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Financial modeling with heavy‐tailed stable distributions

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The aim of this article was to give an accessible introduction to stable distributions for financial modeling. There is a real need to use better models for financial returns because the normal (or bell curve/Gaussian) model does not capture the large fluctuations seen in real assets. Stable laws are a class of heavy‐tailed probability distributions that can model large fluctuations and allow more general dependence structures. WIREs Comput Stat 2014, 6:45–55. doi: 10.1002/wics.1286 This article is categorized under: Applications of Computational Statistics > Computational Finance Statistical and Graphical Methods of Data Analysis > Multivariate Analysis Statistical and Graphical Methods of Data Analysis > Robust Methods
Graphs of standardized S(α, β = 0.3, 1, 0; 0) (0‐parameterization, top panel) and S(α, β = 0.3, 1, 0; 1) (1‐parameterization, bottom panel) densities for a range of α values. The distributions are skewed right because β > 0. Note that the shapes are the same in both plots for a given (α,β) pair, but the different parameterizations have different shifts. With the 1‐parameterization, arbitrarily small changes in α or β can have a large effect on the location of the mode.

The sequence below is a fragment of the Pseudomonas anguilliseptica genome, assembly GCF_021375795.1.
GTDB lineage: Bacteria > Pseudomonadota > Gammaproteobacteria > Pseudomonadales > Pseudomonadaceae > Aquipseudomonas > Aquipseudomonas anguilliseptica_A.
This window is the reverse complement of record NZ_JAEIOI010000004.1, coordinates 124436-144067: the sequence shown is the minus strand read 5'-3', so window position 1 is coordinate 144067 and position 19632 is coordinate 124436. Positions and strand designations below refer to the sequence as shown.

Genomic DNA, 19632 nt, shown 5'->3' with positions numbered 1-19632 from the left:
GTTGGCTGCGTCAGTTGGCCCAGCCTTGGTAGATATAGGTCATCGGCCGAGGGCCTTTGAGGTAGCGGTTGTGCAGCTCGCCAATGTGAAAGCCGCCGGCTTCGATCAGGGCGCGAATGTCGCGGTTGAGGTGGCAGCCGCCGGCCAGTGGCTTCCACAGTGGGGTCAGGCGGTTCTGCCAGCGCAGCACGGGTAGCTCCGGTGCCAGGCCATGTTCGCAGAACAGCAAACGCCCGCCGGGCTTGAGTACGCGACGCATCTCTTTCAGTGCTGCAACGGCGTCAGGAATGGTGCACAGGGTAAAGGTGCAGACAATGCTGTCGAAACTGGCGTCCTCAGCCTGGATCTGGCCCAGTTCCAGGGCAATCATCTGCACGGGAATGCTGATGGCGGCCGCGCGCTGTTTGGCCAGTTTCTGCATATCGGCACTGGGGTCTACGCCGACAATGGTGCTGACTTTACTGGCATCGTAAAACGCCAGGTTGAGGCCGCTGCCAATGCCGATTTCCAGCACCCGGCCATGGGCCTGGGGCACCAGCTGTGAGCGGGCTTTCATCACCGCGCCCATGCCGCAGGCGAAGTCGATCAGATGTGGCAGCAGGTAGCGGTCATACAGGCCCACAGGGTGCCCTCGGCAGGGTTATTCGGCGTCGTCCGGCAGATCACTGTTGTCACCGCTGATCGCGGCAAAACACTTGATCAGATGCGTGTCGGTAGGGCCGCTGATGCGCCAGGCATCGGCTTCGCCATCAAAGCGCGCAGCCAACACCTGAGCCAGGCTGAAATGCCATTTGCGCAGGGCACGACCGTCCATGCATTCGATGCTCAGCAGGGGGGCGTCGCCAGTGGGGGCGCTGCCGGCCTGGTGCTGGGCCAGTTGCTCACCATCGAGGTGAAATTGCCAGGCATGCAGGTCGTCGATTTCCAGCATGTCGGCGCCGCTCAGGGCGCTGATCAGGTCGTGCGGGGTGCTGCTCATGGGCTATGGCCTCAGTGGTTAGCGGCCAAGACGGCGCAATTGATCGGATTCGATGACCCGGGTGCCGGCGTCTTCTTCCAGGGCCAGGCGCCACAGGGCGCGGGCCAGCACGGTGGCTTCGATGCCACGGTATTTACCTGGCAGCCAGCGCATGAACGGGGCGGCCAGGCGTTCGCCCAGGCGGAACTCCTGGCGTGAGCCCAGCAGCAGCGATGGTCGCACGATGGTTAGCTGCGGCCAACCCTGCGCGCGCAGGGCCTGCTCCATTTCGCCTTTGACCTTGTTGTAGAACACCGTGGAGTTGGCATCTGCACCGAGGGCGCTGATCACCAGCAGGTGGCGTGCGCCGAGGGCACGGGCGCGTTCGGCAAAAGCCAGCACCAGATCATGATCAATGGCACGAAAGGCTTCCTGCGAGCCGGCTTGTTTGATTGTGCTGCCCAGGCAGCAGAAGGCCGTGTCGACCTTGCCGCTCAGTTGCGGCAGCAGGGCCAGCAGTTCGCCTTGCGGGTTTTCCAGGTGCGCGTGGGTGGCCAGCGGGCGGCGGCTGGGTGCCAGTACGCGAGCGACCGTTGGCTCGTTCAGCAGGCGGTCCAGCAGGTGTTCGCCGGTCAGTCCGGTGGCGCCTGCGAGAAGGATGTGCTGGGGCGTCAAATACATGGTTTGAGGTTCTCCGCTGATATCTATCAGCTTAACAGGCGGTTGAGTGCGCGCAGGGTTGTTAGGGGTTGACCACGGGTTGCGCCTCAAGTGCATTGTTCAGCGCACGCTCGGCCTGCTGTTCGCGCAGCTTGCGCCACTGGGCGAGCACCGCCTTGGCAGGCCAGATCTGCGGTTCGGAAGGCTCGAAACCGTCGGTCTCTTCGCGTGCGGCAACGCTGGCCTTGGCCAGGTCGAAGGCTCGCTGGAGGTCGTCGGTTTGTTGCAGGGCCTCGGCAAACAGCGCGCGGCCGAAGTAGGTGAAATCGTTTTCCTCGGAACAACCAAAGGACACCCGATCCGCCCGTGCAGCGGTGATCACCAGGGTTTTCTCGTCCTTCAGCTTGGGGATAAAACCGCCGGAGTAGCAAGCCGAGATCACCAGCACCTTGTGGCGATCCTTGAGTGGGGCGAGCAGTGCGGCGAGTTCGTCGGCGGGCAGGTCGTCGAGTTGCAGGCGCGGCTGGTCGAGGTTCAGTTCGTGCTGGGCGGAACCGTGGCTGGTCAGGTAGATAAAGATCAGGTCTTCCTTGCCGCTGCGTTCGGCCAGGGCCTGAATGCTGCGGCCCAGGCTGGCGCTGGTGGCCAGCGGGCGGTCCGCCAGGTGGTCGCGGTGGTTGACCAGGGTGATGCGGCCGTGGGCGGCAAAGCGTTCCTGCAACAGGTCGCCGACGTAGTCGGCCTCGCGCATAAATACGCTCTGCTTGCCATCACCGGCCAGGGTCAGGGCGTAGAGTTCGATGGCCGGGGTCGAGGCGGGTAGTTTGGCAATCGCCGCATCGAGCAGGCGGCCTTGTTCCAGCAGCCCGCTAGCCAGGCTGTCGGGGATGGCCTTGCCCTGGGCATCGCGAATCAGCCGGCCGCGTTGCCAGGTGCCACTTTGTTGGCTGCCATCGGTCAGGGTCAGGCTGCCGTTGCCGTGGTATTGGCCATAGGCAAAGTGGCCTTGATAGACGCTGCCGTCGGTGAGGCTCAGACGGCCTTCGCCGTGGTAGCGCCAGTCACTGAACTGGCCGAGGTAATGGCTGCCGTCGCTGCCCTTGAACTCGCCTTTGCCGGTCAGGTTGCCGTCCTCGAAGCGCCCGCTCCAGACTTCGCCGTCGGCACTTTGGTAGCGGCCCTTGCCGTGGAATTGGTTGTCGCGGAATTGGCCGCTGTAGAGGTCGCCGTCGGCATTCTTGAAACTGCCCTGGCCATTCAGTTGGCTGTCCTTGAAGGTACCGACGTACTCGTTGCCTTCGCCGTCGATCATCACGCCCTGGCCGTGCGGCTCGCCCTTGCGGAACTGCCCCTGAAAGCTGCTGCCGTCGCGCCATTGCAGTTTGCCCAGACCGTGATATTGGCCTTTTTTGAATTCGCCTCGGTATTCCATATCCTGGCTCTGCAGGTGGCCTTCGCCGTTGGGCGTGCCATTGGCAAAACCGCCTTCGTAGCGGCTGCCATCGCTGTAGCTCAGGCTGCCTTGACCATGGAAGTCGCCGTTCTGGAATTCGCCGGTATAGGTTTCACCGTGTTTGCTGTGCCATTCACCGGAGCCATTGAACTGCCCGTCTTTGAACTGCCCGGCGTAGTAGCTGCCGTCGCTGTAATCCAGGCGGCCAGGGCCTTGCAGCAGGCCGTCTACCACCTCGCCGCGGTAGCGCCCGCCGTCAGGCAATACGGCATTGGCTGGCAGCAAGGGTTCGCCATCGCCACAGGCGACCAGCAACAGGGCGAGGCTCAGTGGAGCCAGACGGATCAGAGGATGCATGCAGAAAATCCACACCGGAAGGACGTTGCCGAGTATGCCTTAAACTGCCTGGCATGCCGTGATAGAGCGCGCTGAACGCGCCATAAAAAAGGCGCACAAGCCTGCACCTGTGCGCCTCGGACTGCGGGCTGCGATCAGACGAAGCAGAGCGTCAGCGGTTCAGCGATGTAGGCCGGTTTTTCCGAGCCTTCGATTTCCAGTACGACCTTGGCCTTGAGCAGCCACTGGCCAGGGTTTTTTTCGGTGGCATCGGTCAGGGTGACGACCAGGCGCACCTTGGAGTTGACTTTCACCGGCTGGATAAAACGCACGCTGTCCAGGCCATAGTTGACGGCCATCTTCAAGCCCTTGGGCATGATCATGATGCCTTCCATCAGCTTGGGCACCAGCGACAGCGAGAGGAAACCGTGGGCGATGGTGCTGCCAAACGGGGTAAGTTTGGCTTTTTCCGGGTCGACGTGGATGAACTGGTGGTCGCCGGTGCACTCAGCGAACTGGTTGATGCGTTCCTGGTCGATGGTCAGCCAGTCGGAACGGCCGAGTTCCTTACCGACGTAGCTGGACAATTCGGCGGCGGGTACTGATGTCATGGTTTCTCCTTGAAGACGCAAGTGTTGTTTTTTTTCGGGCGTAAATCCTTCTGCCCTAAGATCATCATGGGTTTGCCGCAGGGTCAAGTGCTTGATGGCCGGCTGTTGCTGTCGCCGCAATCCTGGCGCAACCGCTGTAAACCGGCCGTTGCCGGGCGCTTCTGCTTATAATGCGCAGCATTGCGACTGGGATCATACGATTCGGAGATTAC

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Contour lines of some bivariate stable distributions. (a) Independent components with α = 1.1, (b) elliptical contours with α = 1.7, (c) discrete spectral measure with 5‐point masses and α = 1.3, and (d) discrete spectral measure with 3‐point masses and α = 0.75.
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Statistical and Graphical Methods of Data Analysis > Robust Methods
Statistical and Graphical Methods of Data Analysis > Multivariate Analysis
Applications of Computational Statistics > Computational Finance

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